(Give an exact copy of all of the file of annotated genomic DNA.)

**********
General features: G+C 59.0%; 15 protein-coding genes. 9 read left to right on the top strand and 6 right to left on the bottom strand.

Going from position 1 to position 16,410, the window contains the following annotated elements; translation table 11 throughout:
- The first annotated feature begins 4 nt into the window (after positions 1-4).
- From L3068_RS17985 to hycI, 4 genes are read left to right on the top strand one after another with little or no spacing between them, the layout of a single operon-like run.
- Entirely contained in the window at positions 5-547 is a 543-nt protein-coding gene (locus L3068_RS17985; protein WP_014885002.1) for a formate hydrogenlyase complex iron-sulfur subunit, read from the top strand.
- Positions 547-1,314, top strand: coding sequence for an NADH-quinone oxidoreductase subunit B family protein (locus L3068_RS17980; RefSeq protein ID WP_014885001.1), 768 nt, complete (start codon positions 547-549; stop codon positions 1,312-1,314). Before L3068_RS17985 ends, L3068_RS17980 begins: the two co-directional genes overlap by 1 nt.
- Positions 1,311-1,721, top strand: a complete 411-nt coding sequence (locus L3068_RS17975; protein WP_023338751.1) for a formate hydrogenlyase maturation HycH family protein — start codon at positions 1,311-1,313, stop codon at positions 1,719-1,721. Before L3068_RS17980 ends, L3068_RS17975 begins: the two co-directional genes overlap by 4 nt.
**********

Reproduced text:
General features: G+C 59.0%; 15 protein-coding genes. 9 read left to right on the top strand and 6 right to left on the bottom strand.

Going from position 1 to position 16,410, the window contains the following annotated elements; translation table 11 throughout:
- The first annotated feature begins 4 nt into the window (after positions 1-4).
- From L3068_RS17985 to hycI, 4 genes are read left to right on the top strand one after another with little or no spacing between them, the layout of a single operon-like run.
- Entirely contained in the window at positions 5-547 is a 543-nt protein-coding gene (locus L3068_RS17985; protein WP_014885002.1) for a formate hydrogenlyase complex iron-sulfur subunit, read from the top strand.
- Positions 547-1,314, top strand: coding sequence for an NADH-quinone oxidoreductase subunit B family protein (locus L3068_RS17980; RefSeq protein ID WP_014885001.1), 768 nt, complete (start codon positions 547-549; stop codon positions 1,312-1,314). Before L3068_RS17985 ends, L3068_RS17980 begins: the two co-directional genes overlap by 1 nt.
- Positions 1,311-1,721, top strand: a complete 411-nt coding sequence (locus L3068_RS17975; protein WP_023338751.1) for a formate hydrogenlyase maturation HycH family protein — start codon at positions 1,311-1,313, stop codon at positions 1,719-1,721. Before L3068_RS17980 ends, L3068_RS17975 begins: the two co-directional genes overlap by 4 nt.